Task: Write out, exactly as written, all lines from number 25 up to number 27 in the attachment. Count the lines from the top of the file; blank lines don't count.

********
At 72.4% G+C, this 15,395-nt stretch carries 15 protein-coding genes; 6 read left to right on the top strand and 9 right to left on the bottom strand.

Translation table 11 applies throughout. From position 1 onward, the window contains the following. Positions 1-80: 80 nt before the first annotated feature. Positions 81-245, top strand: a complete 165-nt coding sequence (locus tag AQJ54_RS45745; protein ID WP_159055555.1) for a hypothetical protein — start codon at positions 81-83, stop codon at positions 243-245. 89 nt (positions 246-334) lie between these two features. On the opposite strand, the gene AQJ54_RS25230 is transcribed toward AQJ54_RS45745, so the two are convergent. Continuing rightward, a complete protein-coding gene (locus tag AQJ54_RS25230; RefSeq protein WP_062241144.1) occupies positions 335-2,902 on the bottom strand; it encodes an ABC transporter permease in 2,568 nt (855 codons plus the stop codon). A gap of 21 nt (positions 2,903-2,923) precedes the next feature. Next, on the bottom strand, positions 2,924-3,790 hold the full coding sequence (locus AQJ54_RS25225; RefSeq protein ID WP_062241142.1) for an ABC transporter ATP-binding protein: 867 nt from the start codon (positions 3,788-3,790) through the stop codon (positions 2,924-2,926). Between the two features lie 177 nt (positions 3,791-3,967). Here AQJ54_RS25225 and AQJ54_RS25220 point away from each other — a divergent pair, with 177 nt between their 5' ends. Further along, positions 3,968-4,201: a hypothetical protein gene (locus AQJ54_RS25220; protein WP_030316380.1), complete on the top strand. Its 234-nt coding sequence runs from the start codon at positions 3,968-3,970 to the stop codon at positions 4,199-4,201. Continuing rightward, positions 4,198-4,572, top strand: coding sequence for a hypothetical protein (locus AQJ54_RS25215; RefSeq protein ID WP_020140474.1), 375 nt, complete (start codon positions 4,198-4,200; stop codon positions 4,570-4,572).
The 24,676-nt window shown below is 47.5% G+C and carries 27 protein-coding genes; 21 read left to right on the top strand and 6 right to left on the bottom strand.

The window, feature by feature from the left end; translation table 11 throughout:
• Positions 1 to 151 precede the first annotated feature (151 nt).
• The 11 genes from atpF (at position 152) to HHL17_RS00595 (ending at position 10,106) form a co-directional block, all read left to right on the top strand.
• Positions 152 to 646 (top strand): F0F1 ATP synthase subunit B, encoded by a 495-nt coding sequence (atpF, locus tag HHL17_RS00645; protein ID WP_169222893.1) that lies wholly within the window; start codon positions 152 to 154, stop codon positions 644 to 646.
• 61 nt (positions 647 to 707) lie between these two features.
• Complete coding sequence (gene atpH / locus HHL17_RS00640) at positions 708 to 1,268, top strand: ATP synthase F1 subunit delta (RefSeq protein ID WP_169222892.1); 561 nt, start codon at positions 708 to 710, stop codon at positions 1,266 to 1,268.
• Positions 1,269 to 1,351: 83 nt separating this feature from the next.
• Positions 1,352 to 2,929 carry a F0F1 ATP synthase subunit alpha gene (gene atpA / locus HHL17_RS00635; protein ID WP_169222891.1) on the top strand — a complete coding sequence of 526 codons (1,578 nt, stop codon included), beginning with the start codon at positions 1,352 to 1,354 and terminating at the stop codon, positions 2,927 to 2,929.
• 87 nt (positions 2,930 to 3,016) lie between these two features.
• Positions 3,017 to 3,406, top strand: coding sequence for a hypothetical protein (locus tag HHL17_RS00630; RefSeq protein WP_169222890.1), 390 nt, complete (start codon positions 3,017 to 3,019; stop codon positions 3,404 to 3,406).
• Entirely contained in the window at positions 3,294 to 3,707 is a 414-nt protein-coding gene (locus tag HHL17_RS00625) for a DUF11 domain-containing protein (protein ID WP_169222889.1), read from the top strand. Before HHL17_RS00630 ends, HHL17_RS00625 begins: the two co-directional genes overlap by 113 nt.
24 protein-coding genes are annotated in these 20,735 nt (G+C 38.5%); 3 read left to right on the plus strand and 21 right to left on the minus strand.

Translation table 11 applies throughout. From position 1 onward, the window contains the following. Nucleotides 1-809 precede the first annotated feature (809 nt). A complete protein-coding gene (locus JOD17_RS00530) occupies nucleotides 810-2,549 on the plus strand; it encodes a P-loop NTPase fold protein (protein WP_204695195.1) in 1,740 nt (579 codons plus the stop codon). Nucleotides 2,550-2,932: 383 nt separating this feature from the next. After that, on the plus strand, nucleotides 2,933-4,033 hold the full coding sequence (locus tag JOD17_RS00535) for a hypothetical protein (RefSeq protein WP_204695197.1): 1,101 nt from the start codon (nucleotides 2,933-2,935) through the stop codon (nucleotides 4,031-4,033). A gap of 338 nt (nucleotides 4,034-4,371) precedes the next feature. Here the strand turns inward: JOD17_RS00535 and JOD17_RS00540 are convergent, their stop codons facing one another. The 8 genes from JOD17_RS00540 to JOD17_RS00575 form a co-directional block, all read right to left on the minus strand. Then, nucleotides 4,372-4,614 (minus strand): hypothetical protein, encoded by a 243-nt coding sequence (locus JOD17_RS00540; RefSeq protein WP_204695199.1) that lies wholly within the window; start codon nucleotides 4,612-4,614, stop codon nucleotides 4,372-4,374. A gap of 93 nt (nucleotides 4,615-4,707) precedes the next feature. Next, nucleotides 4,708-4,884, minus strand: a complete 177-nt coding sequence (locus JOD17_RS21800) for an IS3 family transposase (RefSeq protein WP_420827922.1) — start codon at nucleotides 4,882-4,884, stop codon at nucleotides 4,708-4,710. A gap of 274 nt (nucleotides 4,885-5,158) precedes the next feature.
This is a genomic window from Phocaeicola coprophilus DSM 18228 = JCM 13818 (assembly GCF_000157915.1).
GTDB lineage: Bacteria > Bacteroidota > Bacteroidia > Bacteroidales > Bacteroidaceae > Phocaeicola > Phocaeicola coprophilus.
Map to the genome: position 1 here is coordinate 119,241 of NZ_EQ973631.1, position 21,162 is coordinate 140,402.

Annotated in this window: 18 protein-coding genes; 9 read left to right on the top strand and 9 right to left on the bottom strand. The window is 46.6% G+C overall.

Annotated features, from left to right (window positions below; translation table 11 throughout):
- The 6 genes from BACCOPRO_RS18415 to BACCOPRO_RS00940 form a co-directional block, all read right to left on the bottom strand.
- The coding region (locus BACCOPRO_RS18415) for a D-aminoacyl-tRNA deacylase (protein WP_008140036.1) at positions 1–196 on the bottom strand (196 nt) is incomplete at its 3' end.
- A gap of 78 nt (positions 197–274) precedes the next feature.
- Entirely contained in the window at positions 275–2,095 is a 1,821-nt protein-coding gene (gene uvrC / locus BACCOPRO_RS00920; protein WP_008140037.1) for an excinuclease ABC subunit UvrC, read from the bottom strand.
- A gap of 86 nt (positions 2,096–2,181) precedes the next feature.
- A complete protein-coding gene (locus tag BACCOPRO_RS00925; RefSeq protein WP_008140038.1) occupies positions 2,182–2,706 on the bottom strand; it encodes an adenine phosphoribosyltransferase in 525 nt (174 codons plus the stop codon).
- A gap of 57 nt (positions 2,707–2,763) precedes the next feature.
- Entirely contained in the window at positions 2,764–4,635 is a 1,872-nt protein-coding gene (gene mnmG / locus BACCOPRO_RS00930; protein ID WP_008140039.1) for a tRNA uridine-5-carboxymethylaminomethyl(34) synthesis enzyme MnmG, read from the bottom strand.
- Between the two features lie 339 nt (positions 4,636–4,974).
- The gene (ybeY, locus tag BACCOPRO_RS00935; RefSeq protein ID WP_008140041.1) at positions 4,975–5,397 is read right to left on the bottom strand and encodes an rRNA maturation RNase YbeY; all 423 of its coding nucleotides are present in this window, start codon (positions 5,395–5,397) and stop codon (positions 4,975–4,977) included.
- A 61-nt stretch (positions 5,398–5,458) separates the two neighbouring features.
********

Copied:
- Entirely contained in the window at positions 275–2,095 is a 1,821-nt protein-coding gene (gene uvrC / locus BACCOPRO_RS00920; protein WP_008140037.1) for an excinuclease ABC subunit UvrC, read from the bottom strand.
- A gap of 86 nt (positions 2,096–2,181) precedes the next feature.
- A complete protein-coding gene (locus tag BACCOPRO_RS00925; RefSeq protein WP_008140038.1) occupies positions 2,182–2,706 on the bottom strand; it encodes an adenine phosphoribosyltransferase in 525 nt (174 codons plus the stop codon).